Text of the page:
Medellin (docket, questions presented, oral arguments, petitioner’s brief) is without a doubt one of the most anticipated opinions of the year.

Medellin was argued on October 10, 2007, making it one of the oldest cases still being decided. As of today, it has been nearly 160 days since Medellin‘s oral arguments and last year, the average time between oral argument and release date was only 93 days.

The art (science) of predicting case authors is ambiguous at best. The rule of thumb is that Justices usually will not author two opinions in a month until all Justices have authored at least one. Thanks to SCOTUSblog, you can see a breakdown of last year’s opinions here. You can see that the Justices did a very good job of distributing majority opinions evenly. The only reason I could imagine for a Justice to pen zero while another does two would be if one Justice dissented in every case during a single sitting (or if the Justices just decided that they didn’t need to distribute majority opinions equally.)

Since there were only 9 cases argued in October, we can assume that each Justice will author only one majority opinion. Here are the cases argued during the October sitting and their current statuses:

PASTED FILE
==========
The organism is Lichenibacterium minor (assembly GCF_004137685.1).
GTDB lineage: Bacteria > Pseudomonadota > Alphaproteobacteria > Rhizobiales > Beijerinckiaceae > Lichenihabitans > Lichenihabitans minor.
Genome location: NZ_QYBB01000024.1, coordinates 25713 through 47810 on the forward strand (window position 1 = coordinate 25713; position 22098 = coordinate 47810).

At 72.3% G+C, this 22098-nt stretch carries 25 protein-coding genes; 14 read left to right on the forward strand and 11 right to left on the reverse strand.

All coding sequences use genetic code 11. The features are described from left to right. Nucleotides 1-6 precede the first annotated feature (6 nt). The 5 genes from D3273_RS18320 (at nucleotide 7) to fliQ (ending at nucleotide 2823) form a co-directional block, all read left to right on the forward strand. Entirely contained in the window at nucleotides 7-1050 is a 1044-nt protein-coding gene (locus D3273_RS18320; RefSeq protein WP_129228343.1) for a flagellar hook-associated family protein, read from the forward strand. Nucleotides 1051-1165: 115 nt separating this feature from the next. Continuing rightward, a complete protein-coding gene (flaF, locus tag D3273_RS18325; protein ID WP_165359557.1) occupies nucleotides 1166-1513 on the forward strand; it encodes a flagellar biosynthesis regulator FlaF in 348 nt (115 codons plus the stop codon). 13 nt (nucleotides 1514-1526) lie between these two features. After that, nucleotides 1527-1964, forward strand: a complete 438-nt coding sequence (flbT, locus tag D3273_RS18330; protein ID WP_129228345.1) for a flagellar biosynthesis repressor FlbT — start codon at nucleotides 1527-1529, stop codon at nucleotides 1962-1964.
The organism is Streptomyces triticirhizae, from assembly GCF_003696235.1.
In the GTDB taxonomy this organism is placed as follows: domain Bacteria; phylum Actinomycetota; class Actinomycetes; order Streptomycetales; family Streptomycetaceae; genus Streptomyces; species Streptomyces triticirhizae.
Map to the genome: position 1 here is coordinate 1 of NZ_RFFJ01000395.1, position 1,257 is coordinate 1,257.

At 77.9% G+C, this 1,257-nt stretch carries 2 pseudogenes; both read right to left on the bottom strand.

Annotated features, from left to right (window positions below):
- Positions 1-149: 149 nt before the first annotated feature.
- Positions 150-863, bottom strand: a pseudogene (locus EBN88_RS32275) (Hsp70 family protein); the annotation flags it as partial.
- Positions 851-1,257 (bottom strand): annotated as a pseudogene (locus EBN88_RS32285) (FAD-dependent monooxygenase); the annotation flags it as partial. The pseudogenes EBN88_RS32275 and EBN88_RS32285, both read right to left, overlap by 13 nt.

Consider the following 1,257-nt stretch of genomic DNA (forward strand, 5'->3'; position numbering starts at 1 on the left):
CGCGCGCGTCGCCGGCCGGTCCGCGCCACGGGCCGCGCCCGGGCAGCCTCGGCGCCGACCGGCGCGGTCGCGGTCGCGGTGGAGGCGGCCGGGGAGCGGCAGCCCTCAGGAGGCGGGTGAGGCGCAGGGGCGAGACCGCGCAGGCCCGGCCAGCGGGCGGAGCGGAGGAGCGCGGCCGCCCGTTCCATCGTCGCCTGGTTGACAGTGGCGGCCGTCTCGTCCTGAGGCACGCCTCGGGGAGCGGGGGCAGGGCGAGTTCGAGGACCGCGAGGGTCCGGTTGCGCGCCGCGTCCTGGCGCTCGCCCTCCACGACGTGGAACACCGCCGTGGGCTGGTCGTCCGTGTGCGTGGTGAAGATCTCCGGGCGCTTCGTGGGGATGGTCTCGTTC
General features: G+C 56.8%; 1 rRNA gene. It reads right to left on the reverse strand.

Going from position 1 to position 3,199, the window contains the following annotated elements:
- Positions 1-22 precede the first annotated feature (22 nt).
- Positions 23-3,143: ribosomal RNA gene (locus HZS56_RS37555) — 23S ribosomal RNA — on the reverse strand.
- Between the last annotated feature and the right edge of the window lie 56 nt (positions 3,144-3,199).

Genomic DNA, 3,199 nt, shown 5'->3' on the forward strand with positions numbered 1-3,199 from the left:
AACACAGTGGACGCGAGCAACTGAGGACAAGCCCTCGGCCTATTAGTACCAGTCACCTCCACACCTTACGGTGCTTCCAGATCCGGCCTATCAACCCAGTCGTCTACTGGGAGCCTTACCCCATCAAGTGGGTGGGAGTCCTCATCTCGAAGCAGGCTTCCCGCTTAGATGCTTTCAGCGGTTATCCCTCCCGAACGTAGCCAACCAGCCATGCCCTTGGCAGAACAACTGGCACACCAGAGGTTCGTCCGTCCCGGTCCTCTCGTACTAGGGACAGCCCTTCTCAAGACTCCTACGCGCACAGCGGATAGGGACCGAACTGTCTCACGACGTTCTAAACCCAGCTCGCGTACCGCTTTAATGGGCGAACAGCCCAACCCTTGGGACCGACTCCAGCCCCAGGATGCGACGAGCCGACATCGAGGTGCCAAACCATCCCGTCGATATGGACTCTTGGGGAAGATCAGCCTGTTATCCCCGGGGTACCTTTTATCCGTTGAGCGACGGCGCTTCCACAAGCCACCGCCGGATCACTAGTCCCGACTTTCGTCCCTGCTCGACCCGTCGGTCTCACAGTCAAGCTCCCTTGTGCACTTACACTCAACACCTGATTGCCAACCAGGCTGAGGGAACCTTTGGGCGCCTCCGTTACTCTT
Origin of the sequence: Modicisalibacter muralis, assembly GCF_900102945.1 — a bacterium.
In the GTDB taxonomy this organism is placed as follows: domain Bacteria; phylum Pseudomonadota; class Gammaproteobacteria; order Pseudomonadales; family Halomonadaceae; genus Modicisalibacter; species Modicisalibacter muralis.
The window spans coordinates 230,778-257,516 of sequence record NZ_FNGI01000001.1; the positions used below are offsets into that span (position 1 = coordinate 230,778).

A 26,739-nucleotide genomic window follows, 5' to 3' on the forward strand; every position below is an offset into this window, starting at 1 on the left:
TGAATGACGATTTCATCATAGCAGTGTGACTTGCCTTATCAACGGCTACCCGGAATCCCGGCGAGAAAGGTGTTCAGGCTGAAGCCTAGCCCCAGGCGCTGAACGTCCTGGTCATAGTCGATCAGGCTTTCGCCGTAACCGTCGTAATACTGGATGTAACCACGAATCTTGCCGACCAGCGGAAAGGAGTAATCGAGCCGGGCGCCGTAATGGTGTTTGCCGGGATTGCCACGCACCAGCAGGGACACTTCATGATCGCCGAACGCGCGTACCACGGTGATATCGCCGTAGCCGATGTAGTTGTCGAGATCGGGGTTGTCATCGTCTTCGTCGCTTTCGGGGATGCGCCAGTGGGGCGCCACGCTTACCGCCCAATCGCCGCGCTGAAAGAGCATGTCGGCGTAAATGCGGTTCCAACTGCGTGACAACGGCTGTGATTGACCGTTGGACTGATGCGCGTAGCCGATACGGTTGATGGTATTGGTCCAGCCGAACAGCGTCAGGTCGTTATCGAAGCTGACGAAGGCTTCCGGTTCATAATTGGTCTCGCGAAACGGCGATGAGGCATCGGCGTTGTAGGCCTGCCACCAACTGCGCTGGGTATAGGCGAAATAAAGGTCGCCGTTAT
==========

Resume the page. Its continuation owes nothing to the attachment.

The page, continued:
Case Status Author
Washington Decided Thomas
Tom F. Per Curiam -
Gall Decided Stevens
Kimbrough Decided Ginsburg
Torres Decided Scalia
Santos Undecided -
Watson Decided Souter
Stoneridge Decided Kennedy
Medellin Undecided -

That leaves the Chief Justice and Justices Breyer and Alito. Its hard to say which of those three will author the opinion but if you have an idea how the Court will decide you could narrow it down further. This case is particularly hard to predict because the majority opinion could very well be written by more than one Justice, like in McConnell v. FEC, where three opinions featured at least five Justices. There will no doubt be one or more concurring opinions in which Justices seek to clarify their positions and add dicta to the line of precedence that this case is sure to influence.


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